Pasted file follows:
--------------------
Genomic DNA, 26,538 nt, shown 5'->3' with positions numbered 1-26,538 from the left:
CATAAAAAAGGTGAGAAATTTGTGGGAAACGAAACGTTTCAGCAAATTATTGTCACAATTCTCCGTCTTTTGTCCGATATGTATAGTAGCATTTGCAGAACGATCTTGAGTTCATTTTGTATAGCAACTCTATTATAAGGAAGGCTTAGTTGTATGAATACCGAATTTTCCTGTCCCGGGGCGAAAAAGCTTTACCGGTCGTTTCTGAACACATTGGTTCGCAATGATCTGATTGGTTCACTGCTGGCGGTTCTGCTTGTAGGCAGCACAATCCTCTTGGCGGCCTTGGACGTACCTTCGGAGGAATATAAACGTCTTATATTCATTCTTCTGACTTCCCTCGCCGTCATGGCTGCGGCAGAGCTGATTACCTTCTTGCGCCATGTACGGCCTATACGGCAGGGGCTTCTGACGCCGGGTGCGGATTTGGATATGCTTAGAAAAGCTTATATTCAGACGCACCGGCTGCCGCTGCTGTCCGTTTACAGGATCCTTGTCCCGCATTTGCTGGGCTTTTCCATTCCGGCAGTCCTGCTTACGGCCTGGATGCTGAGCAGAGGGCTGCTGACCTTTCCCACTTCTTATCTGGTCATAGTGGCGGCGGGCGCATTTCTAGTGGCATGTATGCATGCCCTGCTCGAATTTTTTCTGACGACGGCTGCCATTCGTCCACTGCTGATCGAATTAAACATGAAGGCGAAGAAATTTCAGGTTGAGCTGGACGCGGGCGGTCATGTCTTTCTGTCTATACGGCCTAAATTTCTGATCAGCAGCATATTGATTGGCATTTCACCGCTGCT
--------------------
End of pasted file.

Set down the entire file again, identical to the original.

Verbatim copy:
Genomic DNA, 26,538 nt, shown 5'->3' with positions numbered 1-26,538 from the left:
CATAAAAAAGGTGAGAAATTTGTGGGAAACGAAACGTTTCAGCAAATTATTGTCACAATTCTCCGTCTTTTGTCCGATATGTATAGTAGCATTTGCAGAACGATCTTGAGTTCATTTTGTATAGCAACTCTATTATAAGGAAGGCTTAGTTGTATGAATACCGAATTTTCCTGTCCCGGGGCGAAAAAGCTTTACCGGTCGTTTCTGAACACATTGGTTCGCAATGATCTGATTGGTTCACTGCTGGCGGTTCTGCTTGTAGGCAGCACAATCCTCTTGGCGGCCTTGGACGTACCTTCGGAGGAATATAAACGTCTTATATTCATTCTTCTGACTTCCCTCGCCGTCATGGCTGCGGCAGAGCTGATTACCTTCTTGCGCCATGTACGGCCTATACGGCAGGGGCTTCTGACGCCGGGTGCGGATTTGGATATGCTTAGAAAAGCTTATATTCAGACGCACCGGCTGCCGCTGCTGTCCGTTTACAGGATCCTTGTCCCGCATTTGCTGGGCTTTTCCATTCCGGCAGTCCTGCTTACGGCCTGGATGCTGAGCAGAGGGCTGCTGACCTTTCCCACTTCTTATCTGGTCATAGTGGCGGCGGGCGCATTTCTAGTGGCATGTATGCATGCCCTGCTCGAATTTTTTCTGACGACGGCTGCCATTCGTCCACTGCTGATCGAATTAAACATGAAGGCGAAGAAATTTCAGGTTGAGCTGGACGCGGGCGGTCATGTCTTTCTGTCTATACGGCCTAAATTTCTGATCAGCAGCATATTGATTGGCATTTCACCGCTGCT